allard real estate
July 22, 2015 - To escape the heat of the Inland Empire, today we headed for the coast to see the Surfing Heritage and Culture Center in San Clemente. ESPN refers to SHACC as the "Smithsonian of Surfing." The non-profit organization is dedicated to preserving, presenting and promoting surfing’s heritage and pays homage to the board-building craft that dates back to ancient Hawaii.
Almost one-third of the surfboards on display are vintage wooden long boards. The photo below shows their basic construction.
When we were looking at these boards, the boards from the early 1900's were typically 15-20 feet and the heaviest one we saw weighed 140 pounds. At the end of the exhibit, some of the modern foam and fiberglass boards were down to 6 feet in length and some only weighed 6 pounds. There was a lot of technological innovations during that 100 year span.
The interesting back story to the famous "shaper," Hobie Alter, was that his father bought him a vacant lot on the Pacific Coast Highway in Dana Point for $1,500 in 1953. I think that same lot today would command millions of dollars.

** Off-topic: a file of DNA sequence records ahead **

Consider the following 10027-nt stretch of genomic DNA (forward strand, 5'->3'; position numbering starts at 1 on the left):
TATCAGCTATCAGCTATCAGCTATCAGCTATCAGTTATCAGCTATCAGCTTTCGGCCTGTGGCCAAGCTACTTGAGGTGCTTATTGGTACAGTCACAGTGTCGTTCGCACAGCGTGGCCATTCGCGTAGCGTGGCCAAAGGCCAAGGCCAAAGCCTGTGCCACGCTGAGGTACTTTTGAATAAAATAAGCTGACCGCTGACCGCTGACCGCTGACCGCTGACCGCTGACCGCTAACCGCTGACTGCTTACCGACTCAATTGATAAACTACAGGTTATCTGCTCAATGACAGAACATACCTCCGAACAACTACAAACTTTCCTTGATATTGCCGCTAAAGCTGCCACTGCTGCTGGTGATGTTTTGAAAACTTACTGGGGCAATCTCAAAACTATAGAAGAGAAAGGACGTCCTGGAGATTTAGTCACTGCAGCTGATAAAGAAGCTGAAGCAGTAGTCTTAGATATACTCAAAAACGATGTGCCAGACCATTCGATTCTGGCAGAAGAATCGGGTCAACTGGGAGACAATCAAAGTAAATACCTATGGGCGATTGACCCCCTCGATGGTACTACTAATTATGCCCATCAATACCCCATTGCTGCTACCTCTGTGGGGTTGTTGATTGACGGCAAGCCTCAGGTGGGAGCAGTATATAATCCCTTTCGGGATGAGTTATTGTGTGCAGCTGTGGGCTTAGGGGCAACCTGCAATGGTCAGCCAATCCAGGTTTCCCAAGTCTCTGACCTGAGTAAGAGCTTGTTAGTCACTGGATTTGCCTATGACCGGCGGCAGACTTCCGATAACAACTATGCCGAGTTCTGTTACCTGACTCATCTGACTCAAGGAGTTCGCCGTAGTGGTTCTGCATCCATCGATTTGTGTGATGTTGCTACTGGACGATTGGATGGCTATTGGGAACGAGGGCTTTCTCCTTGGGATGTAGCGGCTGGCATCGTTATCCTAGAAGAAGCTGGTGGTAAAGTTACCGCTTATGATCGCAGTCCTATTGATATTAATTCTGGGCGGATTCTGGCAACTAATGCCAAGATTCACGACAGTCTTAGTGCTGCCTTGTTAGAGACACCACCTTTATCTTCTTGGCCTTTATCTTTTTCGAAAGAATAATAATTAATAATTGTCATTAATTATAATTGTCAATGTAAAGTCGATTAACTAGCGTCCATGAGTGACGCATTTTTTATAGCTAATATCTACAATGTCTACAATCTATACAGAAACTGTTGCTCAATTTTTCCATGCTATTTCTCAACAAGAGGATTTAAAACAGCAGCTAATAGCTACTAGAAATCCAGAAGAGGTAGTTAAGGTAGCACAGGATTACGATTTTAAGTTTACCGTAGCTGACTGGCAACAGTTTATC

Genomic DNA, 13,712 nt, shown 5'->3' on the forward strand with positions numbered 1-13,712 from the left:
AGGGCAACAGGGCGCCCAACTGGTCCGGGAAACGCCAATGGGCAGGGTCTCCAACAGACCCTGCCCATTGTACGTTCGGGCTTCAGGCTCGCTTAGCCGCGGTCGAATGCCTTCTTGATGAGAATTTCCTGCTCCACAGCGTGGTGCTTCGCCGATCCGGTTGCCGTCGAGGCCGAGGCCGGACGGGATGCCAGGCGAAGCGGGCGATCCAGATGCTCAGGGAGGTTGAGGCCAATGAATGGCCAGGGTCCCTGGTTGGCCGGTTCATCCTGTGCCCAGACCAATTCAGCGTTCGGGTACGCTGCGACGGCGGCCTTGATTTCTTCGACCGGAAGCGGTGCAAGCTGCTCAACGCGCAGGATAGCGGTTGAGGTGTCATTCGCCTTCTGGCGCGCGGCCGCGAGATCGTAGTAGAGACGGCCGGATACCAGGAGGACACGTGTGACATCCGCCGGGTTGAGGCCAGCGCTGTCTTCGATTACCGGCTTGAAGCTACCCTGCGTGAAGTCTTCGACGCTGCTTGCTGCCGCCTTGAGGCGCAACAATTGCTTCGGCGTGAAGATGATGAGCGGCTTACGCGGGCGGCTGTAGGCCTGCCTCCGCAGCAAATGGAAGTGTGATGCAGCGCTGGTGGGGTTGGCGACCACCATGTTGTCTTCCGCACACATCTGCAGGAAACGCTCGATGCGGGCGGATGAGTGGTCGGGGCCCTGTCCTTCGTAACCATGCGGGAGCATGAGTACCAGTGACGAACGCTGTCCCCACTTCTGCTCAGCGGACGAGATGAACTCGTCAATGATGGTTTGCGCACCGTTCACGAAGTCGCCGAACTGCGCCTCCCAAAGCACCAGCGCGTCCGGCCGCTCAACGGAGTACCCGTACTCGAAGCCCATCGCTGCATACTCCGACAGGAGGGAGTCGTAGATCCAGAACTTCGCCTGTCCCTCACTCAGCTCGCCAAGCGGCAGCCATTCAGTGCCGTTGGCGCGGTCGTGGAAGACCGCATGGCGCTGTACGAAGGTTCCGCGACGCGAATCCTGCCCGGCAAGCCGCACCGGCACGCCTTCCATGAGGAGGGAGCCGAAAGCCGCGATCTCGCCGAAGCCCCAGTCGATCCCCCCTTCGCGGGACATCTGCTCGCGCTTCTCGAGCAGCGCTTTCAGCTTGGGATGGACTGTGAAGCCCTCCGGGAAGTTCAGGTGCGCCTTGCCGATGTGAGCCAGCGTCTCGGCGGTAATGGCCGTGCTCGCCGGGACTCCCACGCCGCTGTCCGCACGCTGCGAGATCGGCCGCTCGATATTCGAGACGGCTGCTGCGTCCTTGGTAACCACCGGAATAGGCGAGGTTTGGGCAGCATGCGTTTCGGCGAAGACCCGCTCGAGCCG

Their collection is displayed beautifully and almost all of the boards are well documented with pictures of the person who created the board. A lot of the pictures showed the "shaper" riding their board. It's worth the trip.
Before the museum, we drove down to the pier in San Clemente to grab a bite to eat. We both fell in love with this beach community. The Amtrak trains were going through town on the tracks located between the beach and the main street, Avenida Victoria.
We chose to eat at the Beach Garden Cafe and we made the right choice. We both had their "Fish and Shrimp Combo," that had an excellent batter and scrumptious shrimp. It was wonderful!
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